Robespierre used the religious issue to publicly denounce the motives of many radicals not in his camp, and it led, directly or indirectly, to the executions of Revolutionary de-Christianisers like Hébert, Momoro, and Anacharsis Cloots. The establishment of the Cult of the Supreme Being represented the beginning of the reversal of the wholesale de-Christianization process that had been looked upon previously with official favour. Simultaneously it marked the apogee of Robespierre's power. Though in theory he was just an equal member of the Committee of Public Safety, Robespierre at this point possessed an unrivalled national prominence.
Festival of the Supreme Being
To inaugurate the new state religion, Robespierre declared that 20 Prairial Year II (8 June 1794) would be the first day of national celebration of the Supreme Being, and future republican holidays were to be held every tenth day—the days of rest (décadi) in the new French Republican Calendar. Every locality was mandated to hold a commemorative event, but the event in Paris was designed on a massive scale. The festival was organized by the artist Jacques-Louis David and took place around a man-made mountain on the Champ de Mars. Robespierre assumed full leadership of the event, forcefully—and, to many, ostentatiously—declaring the truth and "social utility" of his new religion.
The Cult of the Supreme Being and its festival may have contributed to the Thermidorian Reaction and the downfall of Robespierre. With his death at the guillotine on 28 July 1794, the cult lost all official sanction and disappeared from public view. It was officially banned by Napoleon Bonaparte on 8 April 1802 with his Law on Cults of 18 Germinal, Year X.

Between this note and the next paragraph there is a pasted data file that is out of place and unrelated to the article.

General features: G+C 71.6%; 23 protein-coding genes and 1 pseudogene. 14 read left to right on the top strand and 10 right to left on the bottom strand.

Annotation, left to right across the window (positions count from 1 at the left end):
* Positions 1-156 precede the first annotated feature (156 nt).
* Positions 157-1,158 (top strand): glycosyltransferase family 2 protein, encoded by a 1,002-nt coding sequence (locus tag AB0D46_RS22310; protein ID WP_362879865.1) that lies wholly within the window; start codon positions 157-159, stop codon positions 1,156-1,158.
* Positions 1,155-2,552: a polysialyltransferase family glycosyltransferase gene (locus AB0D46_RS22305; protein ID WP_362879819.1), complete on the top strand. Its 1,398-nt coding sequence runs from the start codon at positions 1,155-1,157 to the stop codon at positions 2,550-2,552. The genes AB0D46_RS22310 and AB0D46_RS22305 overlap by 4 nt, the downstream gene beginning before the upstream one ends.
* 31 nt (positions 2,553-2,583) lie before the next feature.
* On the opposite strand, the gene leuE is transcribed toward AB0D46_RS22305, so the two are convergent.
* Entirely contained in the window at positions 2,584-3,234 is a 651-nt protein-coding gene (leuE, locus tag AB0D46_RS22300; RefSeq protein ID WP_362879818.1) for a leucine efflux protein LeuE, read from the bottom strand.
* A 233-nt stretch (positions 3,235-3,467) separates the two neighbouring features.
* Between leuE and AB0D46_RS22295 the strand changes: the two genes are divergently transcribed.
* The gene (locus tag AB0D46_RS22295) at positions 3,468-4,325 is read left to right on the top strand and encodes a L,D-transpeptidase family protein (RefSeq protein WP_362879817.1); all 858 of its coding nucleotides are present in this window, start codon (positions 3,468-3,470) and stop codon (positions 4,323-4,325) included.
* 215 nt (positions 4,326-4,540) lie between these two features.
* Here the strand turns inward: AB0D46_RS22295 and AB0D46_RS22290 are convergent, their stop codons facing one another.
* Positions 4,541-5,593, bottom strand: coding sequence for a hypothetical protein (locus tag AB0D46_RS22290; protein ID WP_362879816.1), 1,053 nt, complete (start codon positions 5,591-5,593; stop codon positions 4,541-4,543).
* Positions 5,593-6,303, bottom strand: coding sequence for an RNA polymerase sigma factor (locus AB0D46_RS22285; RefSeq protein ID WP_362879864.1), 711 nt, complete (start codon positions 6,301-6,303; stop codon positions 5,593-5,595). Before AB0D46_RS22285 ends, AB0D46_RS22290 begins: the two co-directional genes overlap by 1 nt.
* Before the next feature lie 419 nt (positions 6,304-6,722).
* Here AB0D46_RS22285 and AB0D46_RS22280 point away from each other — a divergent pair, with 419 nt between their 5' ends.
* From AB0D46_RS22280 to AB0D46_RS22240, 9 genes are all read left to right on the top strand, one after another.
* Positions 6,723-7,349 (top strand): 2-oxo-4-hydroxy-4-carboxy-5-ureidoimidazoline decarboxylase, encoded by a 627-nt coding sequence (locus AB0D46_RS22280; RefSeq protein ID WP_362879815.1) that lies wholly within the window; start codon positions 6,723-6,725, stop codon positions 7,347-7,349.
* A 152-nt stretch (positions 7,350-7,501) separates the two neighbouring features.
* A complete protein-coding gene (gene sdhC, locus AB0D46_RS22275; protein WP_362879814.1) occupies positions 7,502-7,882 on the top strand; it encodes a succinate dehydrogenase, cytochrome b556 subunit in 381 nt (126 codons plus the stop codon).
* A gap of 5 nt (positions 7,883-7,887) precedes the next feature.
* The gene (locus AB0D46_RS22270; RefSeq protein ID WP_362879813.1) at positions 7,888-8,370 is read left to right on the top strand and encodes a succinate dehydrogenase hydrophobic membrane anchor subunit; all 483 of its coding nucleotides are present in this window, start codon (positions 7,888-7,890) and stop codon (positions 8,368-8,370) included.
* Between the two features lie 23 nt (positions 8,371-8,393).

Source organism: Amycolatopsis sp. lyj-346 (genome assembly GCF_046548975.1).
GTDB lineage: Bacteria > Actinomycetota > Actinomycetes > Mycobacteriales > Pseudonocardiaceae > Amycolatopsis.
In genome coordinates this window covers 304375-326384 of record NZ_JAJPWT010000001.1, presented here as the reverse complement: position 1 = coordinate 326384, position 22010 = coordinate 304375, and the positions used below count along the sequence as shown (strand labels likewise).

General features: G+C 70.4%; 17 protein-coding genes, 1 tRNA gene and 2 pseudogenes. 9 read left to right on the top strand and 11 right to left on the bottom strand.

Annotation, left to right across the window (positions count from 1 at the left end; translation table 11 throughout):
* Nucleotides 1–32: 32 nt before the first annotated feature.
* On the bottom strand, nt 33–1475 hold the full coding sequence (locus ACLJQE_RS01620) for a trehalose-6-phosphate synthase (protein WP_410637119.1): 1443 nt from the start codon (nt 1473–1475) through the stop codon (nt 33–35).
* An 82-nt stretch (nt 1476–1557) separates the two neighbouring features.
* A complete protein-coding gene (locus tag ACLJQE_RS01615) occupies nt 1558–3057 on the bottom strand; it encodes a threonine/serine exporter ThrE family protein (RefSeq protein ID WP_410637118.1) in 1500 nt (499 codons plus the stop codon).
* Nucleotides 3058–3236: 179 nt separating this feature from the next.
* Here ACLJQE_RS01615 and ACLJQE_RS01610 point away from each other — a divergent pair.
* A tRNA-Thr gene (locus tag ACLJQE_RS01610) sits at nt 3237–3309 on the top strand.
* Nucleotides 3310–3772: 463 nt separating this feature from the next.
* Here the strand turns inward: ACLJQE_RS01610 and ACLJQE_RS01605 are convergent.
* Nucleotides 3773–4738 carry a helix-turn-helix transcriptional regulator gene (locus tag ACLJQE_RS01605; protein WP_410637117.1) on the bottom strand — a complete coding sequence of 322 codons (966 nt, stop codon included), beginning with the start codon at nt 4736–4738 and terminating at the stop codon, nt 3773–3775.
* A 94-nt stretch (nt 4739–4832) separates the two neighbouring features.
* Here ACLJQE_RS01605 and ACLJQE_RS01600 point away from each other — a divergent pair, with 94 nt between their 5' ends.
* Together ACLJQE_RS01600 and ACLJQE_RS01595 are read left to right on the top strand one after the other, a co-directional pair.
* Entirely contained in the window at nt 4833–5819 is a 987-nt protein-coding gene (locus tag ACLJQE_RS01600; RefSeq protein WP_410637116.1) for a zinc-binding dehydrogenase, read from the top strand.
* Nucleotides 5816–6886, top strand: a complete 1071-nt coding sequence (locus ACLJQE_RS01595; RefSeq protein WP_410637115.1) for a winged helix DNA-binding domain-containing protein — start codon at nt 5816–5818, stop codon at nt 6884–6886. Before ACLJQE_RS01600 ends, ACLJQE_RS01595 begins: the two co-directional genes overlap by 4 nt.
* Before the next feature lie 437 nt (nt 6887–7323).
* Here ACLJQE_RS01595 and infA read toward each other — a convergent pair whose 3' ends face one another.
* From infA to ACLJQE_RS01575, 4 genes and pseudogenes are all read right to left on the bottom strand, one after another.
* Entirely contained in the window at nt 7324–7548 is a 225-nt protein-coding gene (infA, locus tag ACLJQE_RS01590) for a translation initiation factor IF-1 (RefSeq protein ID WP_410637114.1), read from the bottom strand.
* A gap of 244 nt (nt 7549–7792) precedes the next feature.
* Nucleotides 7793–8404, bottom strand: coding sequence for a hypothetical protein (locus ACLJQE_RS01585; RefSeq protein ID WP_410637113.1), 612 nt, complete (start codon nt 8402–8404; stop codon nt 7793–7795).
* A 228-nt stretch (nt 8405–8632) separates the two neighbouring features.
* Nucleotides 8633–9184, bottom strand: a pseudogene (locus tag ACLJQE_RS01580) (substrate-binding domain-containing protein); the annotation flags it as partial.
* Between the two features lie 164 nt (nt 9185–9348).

- The word "cult" in French (culte) means "a form of worship", without any of its negative or exclusivist implications in English: Robespierre intended it to appeal to a universal congregation.
- Kennedy, p. 343: "Momoro explained, 'Liberty, reason, truth are only abstract beings. They are not gods....'"
- Scurr, p. 293.
- Scurr, p. 294.
- Kennedy, p. 344.
- Kennedy, p. 344: "Robespierre lashed out against de-Christianization in the Convention...."
- Doyle, p. 276.
- Neely, p. 212: "(T)he Convention authorized the creation of a civic religion, the Cult of the Supreme Being. On May 7, Robespierre introduced the legislation...."
- Jordan, pp. 199ff.
- Kennedy, p. 345.: "Robespierre followed a consistent line of argument...(that) God exists and that the soul is immortal."
- Žižek, p. 111: "I [Robespierre] am talking about the public virtue that worked such prodigies in Greece and Rome, and that should produce far more astonishing ones in republican France...."
- Lyman, pp. 71–72.